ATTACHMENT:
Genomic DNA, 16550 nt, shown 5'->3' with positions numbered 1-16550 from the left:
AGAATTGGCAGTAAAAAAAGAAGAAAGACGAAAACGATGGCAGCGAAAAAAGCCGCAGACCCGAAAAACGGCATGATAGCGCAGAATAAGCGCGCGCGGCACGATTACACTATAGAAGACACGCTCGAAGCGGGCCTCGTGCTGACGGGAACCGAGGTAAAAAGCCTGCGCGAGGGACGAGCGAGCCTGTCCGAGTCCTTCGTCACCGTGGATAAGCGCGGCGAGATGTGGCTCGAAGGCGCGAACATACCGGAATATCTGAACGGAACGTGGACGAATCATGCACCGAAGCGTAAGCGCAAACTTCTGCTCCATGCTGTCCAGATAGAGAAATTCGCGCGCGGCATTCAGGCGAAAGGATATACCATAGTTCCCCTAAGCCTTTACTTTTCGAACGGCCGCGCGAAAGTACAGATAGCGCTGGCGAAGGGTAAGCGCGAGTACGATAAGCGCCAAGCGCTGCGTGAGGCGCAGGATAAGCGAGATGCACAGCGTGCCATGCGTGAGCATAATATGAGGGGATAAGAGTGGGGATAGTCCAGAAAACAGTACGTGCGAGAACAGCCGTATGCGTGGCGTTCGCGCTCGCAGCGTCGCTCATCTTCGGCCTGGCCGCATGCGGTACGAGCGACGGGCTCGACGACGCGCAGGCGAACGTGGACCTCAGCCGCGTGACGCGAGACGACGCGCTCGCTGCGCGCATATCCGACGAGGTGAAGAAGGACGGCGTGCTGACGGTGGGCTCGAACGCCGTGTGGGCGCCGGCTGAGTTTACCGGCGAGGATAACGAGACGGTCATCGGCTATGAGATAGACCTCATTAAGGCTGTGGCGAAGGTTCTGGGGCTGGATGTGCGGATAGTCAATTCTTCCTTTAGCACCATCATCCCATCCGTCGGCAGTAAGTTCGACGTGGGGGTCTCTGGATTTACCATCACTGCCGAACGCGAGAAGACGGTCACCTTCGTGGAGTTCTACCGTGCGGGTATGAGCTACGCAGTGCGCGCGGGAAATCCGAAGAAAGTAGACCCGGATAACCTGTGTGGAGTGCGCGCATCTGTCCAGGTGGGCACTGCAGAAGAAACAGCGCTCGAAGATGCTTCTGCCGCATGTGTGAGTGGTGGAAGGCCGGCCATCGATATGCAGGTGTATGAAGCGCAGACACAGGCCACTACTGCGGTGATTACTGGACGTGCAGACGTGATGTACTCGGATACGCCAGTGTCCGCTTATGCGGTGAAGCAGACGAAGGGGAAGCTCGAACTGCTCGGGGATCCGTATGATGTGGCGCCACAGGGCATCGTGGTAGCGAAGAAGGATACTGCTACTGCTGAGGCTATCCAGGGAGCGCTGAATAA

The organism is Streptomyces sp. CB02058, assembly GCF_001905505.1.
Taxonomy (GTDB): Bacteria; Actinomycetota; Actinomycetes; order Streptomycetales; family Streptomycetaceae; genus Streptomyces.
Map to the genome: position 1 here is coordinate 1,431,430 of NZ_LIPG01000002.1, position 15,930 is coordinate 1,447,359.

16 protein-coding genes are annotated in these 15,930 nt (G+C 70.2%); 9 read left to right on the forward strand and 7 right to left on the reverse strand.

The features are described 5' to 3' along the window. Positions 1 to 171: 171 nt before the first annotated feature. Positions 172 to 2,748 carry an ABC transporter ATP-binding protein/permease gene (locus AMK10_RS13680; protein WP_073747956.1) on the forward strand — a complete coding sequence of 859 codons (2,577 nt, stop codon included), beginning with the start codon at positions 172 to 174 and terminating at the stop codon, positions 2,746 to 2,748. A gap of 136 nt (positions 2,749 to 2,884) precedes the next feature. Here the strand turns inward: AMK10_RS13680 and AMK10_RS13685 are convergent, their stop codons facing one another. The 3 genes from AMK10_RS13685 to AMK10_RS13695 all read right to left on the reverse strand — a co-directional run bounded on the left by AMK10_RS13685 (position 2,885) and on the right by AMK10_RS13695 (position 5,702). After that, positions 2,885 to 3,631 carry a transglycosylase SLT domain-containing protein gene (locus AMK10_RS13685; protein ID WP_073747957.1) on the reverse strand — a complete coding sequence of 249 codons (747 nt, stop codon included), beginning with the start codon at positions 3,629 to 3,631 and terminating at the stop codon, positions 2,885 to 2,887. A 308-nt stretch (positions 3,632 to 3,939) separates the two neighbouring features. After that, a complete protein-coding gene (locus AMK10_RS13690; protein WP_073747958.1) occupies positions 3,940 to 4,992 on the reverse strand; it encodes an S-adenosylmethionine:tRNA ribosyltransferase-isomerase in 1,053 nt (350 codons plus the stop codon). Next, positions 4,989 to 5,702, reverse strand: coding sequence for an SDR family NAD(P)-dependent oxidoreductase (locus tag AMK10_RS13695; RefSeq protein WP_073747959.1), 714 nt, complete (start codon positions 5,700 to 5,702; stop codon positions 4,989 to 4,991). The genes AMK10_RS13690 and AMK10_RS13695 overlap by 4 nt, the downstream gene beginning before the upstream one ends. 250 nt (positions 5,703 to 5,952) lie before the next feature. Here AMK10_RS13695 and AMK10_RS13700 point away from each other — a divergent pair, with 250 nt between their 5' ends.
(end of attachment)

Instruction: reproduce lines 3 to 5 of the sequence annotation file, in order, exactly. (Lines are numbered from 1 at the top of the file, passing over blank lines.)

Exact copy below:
The organism is Streptomyces sp. CB02058, assembly GCF_001905505.1.
Taxonomy (GTDB): Bacteria; Actinomycetota; Actinomycetes; order Streptomycetales; family Streptomycetaceae; genus Streptomyces.
Map to the genome: position 1 here is coordinate 1,431,430 of NZ_LIPG01000002.1, position 15,930 is coordinate 1,447,359.